Lebanon is moving back from the brink. The week-old Syrian-Israeli "missile crisis" appeared to be easing May 5 -- as did the month-old battle between rightist Phalange forces and Syrian troops of the Arab Deterrent Force in the Bekaa Valley and downtown Beirut.
Although there is still the possibility of a new, serious turn of events, for the time being the many guns of Lebanon are silent.
Most Arab commentators in Beirut are backing away from predictions of a direct Israeli-Syrian war over the issue of Syrian antiaircraft missiles in the Bekaa Valley, even though Syria has not yet pulled the missiles out, nor has Israel softened its demands that Syria do so.
Although a genuine "national reconciliation" is likely to eludge the many factions in Lebanon, a return to edgy-but-quiet status quo seems probable.
On May 5 the influential, center-of-the-road Arab newspaper An Nahar quoted informed sources as saying that Lebanese officials had been extremely concerned about a showdown between Syria and Israel in Lebanon. These same officials are breathing a bit easier in view of persistent signals from Jerusalem and Washington that diplomacy is being emphasized.
But at the same time, the high hopes that had been placed in negotiations with Syrian Foreign minister Abdul Halim Khaddam seemed to be receding. The Phalangists, under Pierre and Bashir Gemayel, appearedunable or unwilling to concede any more to the Syrians. Damascus, having gained the upper hand militarily, was not in need of a compromise solution.
Yet Arab sources believe a 10-day cooling-off period will now occur to allow all sides to regroup.
Still the simple lack of fighting that has come about does not take care of Lebanon's short-sentially, are:
1. Breaking the semi-siege of Beirut, evidenced by the closing of Beirut's airport April 20.
2. Working out a political power-sharing arrangement that gives voice to the nation's two dozen or more factions, without paralyzing decisionmaking.
Life in Lebanon is decidedly less cosmopolitan these days. On the many newsstands in this Arab capital, which is known for its free exchange of ideas, the foreign newspapers and magazines are frozen with the date of April 19. Along Beirut's steamy streets, stocks are low at merchants' makeshift pen, candy , and disco-tapestalls.
But the taxi route to Damascus is busy. Next week a hydrofoil will connect the Phalangist port of Junieh with Cyprus (travel time advertised optimistically at three hours). Thus, as always, the Lebanese are making do: There is no sign of a mass exodus.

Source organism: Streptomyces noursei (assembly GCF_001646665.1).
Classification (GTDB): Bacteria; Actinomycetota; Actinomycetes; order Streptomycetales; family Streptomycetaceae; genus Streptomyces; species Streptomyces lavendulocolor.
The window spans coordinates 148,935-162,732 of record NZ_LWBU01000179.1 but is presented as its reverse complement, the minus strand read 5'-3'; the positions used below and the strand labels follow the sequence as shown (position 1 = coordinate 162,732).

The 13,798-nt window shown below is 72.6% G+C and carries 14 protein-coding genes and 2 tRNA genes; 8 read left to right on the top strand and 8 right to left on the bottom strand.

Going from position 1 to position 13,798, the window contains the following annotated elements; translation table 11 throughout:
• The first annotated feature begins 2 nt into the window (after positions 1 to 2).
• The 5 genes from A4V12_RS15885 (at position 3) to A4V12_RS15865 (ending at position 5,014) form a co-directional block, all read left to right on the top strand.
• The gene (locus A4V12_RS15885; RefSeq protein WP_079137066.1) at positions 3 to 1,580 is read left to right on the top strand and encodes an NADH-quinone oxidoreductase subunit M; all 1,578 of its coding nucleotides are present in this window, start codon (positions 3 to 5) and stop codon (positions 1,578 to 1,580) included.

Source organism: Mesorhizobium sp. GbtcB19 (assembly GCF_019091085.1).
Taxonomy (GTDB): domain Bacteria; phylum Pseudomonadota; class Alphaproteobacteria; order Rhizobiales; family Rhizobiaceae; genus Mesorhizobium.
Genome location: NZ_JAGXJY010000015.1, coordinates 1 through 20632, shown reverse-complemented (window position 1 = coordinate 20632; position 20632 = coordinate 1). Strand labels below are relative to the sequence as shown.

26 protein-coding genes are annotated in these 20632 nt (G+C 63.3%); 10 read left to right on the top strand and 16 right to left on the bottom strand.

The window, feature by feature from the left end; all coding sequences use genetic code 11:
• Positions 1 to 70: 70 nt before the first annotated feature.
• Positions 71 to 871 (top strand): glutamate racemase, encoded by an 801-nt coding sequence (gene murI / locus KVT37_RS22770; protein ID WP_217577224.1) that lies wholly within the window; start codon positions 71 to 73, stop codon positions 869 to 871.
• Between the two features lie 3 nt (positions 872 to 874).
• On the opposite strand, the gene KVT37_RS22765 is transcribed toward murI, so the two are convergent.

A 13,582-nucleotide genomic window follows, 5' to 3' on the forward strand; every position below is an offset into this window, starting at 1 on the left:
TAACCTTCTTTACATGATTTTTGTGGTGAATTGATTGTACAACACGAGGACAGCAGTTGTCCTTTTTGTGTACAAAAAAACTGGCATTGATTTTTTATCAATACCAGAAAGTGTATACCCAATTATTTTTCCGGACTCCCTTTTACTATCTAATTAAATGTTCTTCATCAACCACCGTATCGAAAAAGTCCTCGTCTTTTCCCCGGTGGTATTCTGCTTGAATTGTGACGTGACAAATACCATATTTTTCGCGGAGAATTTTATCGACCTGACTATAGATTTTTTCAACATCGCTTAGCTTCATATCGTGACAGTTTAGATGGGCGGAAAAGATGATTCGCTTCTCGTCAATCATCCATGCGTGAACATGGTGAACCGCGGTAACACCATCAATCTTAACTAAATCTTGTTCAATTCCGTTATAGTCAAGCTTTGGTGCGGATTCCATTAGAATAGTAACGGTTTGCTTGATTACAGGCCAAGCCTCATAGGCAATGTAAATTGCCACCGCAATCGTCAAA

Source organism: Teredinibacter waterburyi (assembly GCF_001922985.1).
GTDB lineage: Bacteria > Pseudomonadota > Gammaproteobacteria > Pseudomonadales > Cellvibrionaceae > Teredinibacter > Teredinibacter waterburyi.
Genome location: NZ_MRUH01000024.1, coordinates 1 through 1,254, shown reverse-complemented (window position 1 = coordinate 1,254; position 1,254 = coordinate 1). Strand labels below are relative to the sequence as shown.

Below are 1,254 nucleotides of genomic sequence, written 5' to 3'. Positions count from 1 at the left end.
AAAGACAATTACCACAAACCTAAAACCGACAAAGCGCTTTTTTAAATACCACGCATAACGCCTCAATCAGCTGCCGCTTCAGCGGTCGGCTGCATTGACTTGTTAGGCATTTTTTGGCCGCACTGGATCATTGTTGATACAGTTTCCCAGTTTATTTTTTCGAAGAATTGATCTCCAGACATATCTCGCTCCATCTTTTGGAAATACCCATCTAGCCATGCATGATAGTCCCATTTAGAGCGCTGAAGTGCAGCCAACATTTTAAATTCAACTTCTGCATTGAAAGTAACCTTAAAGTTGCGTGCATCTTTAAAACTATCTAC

"Those here are survivors," says a Palestinian businessman who has lived in Lebanon since 1948. Then he adds, "But I myself would like to get out pretty soon."
Almost all of the inconveniences in Lebanon these days can be attributed to the closure of Beirut International Airport. Many Lebanese I have talked with do not see the strain of isolation as being dire, but they confess that psychologically the city seems cut off -- and they lament not being able to dash off to Paris or Bahrain on a moment's notice.
The airport appears certain to remain closed for at least several more days. (In 1976, the airport was closed for six month.) Middle East Airlines put its 700 employees on half salary at the beginning of the week.
On May 4, a mortar round came out of the otherwise unthreatening skies and landed on the runway, signaling to airport officials that the facility must remain closed until further notice. The Phalange is seeking unhindered access to the terminal for East Beirut residents. And airport sources say the Syrian Army is seeking to put its soldiers in key airport positions -- such as customs -- to further control security.
But Lebanon is still quite liveable for its residents. Occasional garbage trucks make the rounds. Schools are reopening, and the civil service is at work.
There is even one glint of silver peeking out of the cloud of isolation: plump, delicious Lebanese fruit, norma lly exported to Europe or the Arabian Gulf, is found in abundance at corner stands.